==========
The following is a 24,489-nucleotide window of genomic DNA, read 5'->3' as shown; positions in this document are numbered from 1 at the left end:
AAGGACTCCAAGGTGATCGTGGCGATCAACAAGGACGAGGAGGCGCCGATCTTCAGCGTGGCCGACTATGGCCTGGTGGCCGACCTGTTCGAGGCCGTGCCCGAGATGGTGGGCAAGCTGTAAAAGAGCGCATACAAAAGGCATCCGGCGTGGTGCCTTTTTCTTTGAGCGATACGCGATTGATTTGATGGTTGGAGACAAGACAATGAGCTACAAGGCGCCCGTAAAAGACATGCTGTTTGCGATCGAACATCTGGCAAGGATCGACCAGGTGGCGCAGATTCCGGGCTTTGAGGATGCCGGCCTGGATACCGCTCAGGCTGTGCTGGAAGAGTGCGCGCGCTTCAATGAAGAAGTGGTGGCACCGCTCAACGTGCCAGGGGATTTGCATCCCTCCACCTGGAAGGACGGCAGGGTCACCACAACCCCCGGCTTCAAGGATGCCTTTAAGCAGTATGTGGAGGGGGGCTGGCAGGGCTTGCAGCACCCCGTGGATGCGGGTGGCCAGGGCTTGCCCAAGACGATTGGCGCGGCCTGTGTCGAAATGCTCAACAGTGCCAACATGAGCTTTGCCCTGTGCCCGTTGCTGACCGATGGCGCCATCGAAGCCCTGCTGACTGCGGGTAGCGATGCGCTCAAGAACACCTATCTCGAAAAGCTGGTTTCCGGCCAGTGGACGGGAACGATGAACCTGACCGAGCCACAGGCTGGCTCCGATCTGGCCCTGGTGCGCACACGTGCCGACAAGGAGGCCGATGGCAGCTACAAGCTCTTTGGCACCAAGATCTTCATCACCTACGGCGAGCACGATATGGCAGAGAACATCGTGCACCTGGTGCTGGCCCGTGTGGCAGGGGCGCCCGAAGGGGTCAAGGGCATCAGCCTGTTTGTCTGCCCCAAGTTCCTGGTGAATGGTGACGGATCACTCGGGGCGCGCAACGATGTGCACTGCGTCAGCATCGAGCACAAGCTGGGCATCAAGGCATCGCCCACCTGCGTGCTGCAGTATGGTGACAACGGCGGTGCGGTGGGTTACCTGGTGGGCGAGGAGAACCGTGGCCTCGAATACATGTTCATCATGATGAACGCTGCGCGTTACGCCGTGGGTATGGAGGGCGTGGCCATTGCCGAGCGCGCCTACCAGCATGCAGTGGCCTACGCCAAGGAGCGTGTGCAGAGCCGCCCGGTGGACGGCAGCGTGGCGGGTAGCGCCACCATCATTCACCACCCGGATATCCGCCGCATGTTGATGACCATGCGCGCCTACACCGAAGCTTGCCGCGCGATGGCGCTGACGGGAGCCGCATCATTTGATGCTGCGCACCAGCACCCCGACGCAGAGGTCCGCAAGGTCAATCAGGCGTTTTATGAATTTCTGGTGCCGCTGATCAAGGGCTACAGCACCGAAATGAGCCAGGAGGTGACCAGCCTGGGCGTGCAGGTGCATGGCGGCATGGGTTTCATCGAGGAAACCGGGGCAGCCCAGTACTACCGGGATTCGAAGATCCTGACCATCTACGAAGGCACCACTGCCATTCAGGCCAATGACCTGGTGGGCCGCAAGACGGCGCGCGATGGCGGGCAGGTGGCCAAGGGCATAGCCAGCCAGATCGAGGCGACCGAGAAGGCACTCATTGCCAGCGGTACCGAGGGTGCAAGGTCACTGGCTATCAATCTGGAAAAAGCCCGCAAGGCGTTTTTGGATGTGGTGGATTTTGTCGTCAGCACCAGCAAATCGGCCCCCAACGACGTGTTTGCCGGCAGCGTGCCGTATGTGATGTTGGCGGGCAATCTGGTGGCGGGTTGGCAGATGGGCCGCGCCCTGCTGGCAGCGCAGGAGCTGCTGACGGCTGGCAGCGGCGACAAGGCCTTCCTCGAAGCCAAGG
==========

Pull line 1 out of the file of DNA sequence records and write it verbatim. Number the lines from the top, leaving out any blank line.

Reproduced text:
The following is a 24,489-nucleotide window of genomic DNA, read 5'->3' as shown; positions in this document are numbered from 1 at the left end: